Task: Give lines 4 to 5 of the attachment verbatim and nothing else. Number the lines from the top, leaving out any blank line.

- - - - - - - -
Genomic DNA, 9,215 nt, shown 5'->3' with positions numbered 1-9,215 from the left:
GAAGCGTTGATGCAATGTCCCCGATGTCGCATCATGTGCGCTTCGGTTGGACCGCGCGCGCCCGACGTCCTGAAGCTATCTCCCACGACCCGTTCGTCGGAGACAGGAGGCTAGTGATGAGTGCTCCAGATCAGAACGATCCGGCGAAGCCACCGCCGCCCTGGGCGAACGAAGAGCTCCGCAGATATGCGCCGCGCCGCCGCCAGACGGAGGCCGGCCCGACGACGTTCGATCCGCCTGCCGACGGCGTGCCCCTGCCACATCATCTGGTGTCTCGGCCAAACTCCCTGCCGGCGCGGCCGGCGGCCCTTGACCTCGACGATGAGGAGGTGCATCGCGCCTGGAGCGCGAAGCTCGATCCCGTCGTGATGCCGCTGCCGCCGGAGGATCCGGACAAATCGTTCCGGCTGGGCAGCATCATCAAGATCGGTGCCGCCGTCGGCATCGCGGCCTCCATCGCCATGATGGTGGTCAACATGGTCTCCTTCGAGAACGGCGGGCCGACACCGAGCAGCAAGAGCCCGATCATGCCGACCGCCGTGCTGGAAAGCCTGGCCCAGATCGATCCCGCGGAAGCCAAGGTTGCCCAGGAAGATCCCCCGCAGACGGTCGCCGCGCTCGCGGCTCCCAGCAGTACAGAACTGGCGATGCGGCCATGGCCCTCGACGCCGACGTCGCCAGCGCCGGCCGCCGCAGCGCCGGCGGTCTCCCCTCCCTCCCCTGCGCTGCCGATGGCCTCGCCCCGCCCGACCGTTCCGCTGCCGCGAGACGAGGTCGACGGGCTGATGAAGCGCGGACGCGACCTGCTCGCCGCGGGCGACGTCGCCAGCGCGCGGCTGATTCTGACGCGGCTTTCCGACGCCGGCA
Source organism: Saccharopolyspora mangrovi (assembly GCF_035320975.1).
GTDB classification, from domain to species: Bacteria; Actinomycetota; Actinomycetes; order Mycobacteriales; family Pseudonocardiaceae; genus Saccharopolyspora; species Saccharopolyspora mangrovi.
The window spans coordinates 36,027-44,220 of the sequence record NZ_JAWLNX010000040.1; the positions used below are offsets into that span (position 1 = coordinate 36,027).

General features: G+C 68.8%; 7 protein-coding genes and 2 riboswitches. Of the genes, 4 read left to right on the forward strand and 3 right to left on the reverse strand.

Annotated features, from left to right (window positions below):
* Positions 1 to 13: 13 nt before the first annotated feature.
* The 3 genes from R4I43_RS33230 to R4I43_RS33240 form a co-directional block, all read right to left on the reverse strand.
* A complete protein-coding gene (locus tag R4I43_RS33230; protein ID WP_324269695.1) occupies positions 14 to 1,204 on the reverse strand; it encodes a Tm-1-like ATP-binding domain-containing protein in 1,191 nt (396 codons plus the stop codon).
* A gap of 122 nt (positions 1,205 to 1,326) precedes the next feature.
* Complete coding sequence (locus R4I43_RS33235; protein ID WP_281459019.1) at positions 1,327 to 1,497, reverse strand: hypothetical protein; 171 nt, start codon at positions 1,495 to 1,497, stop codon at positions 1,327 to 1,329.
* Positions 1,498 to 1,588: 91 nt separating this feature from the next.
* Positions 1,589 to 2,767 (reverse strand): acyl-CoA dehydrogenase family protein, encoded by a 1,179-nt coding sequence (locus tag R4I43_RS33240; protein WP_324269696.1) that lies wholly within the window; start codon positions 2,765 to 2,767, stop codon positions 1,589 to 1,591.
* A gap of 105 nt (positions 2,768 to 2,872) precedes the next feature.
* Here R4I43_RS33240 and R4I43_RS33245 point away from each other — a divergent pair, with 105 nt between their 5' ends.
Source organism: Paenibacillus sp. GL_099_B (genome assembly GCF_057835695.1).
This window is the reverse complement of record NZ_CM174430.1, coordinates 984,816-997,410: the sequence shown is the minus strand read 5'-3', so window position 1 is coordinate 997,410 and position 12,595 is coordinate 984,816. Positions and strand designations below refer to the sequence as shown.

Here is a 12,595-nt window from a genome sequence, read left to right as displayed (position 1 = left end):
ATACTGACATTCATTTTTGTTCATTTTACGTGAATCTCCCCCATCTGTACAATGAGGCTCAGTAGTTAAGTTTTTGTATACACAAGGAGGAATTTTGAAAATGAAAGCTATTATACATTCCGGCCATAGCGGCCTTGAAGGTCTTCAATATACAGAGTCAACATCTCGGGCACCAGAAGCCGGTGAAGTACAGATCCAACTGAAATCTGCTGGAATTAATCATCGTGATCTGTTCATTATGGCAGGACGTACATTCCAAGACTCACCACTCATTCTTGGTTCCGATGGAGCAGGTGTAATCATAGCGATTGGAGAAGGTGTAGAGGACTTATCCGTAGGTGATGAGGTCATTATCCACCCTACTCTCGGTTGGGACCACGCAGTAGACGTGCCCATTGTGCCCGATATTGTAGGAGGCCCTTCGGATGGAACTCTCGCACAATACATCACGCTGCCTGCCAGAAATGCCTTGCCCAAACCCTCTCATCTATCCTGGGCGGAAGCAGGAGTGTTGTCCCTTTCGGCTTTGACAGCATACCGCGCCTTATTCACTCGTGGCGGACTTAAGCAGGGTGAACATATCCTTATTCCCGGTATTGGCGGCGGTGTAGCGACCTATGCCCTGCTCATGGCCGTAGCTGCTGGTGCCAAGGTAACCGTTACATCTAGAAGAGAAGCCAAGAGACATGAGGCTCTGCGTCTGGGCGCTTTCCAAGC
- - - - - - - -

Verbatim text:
GTDB classification, from domain to species: Bacteria; Actinomycetota; Actinomycetes; order Mycobacteriales; family Pseudonocardiaceae; genus Saccharopolyspora; species Saccharopolyspora mangrovi.
The window spans coordinates 36,027-44,220 of the sequence record NZ_JAWLNX010000040.1; the positions used below are offsets into that span (position 1 = coordinate 36,027).